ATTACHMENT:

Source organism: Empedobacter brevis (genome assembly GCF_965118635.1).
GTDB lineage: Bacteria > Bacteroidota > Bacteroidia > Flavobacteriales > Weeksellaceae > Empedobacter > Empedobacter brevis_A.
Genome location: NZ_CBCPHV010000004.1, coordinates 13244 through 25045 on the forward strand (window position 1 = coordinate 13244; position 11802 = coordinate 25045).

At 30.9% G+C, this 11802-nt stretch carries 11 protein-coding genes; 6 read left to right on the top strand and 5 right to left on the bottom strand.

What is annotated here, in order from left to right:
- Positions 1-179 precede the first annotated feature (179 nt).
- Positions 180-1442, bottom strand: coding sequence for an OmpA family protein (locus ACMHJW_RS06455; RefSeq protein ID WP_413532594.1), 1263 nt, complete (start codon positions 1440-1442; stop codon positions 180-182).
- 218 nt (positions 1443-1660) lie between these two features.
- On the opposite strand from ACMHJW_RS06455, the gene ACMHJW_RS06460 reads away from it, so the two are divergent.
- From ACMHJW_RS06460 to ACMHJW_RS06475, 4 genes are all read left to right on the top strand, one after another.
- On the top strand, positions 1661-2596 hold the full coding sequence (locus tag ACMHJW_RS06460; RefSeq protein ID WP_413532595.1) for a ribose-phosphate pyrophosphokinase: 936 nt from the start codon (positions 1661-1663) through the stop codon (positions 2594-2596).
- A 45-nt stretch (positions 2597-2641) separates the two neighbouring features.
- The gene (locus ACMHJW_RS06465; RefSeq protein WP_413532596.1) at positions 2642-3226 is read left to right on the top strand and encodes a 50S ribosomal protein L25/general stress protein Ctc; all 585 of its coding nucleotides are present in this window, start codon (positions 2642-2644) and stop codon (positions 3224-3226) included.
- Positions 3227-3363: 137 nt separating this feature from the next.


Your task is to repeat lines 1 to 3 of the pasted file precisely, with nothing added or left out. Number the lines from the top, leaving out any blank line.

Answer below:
Source organism: Empedobacter brevis (genome assembly GCF_965118635.1).
GTDB lineage: Bacteria > Bacteroidota > Bacteroidia > Flavobacteriales > Weeksellaceae > Empedobacter > Empedobacter brevis_A.
Genome location: NZ_CBCPHV010000004.1, coordinates 13244 through 25045 on the forward strand (window position 1 = coordinate 13244; position 11802 = coordinate 25045).